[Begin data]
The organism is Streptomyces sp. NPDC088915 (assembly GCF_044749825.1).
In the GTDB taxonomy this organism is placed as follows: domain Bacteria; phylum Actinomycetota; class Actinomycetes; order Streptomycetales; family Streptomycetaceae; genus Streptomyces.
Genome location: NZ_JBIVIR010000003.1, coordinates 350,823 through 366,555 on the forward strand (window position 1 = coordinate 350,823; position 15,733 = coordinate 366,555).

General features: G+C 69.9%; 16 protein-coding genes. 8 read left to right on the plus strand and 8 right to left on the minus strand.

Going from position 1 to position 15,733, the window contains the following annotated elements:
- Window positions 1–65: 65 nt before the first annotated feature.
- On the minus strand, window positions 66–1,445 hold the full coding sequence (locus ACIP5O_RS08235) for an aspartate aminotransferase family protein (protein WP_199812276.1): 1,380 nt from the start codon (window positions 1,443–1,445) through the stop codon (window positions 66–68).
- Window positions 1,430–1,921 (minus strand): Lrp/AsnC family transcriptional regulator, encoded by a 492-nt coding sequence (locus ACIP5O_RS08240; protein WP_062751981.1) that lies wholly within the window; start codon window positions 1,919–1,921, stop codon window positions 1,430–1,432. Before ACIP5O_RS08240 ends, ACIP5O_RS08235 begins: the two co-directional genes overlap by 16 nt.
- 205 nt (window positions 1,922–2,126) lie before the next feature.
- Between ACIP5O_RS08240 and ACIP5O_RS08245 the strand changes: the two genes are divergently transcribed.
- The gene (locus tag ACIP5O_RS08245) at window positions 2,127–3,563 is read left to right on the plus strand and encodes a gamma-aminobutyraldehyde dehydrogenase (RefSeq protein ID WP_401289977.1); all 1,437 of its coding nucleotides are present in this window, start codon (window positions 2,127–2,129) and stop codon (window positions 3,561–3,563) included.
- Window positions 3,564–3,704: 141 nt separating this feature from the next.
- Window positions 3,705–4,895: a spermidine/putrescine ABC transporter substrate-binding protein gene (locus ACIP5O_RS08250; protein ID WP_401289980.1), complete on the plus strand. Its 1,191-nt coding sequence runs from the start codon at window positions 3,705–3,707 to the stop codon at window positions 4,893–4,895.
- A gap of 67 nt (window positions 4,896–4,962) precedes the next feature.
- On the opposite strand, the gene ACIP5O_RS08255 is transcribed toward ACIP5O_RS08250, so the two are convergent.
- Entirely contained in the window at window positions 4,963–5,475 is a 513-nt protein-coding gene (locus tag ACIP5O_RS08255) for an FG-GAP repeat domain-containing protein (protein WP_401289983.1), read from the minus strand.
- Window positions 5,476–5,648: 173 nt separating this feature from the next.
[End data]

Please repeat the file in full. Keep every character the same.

The organism is Streptomyces sp. NPDC088915 (assembly GCF_044749825.1).
In the GTDB taxonomy this organism is placed as follows: domain Bacteria; phylum Actinomycetota; class Actinomycetes; order Streptomycetales; family Streptomycetaceae; genus Streptomyces.
Genome location: NZ_JBIVIR010000003.1, coordinates 350,823 through 366,555 on the forward strand (window position 1 = coordinate 350,823; position 15,733 = coordinate 366,555).

General features: G+C 69.9%; 16 protein-coding genes. 8 read left to right on the plus strand and 8 right to left on the minus strand.

Going from position 1 to position 15,733, the window contains the following annotated elements:
- Window positions 1–65: 65 nt before the first annotated feature.
- On the minus strand, window positions 66–1,445 hold the full coding sequence (locus ACIP5O_RS08235) for an aspartate aminotransferase family protein (protein WP_199812276.1): 1,380 nt from the start codon (window positions 1,443–1,445) through the stop codon (window positions 66–68).
- Window positions 1,430–1,921 (minus strand): Lrp/AsnC family transcriptional regulator, encoded by a 492-nt coding sequence (locus ACIP5O_RS08240; protein WP_062751981.1) that lies wholly within the window; start codon window positions 1,919–1,921, stop codon window positions 1,430–1,432. Before ACIP5O_RS08240 ends, ACIP5O_RS08235 begins: the two co-directional genes overlap by 16 nt.
- 205 nt (window positions 1,922–2,126) lie before the next feature.
- Between ACIP5O_RS08240 and ACIP5O_RS08245 the strand changes: the two genes are divergently transcribed.
- The gene (locus tag ACIP5O_RS08245) at window positions 2,127–3,563 is read left to right on the plus strand and encodes a gamma-aminobutyraldehyde dehydrogenase (RefSeq protein ID WP_401289977.1); all 1,437 of its coding nucleotides are present in this window, start codon (window positions 2,127–2,129) and stop codon (window positions 3,561–3,563) included.
- Window positions 3,564–3,704: 141 nt separating this feature from the next.
- Window positions 3,705–4,895: a spermidine/putrescine ABC transporter substrate-binding protein gene (locus ACIP5O_RS08250; protein ID WP_401289980.1), complete on the plus strand. Its 1,191-nt coding sequence runs from the start codon at window positions 3,705–3,707 to the stop codon at window positions 4,893–4,895.
- A gap of 67 nt (window positions 4,896–4,962) precedes the next feature.
- On the opposite strand, the gene ACIP5O_RS08255 is transcribed toward ACIP5O_RS08250, so the two are convergent.
- Entirely contained in the window at window positions 4,963–5,475 is a 513-nt protein-coding gene (locus tag ACIP5O_RS08255) for an FG-GAP repeat domain-containing protein (protein WP_401289983.1), read from the minus strand.
- Window positions 5,476–5,648: 173 nt separating this feature from the next.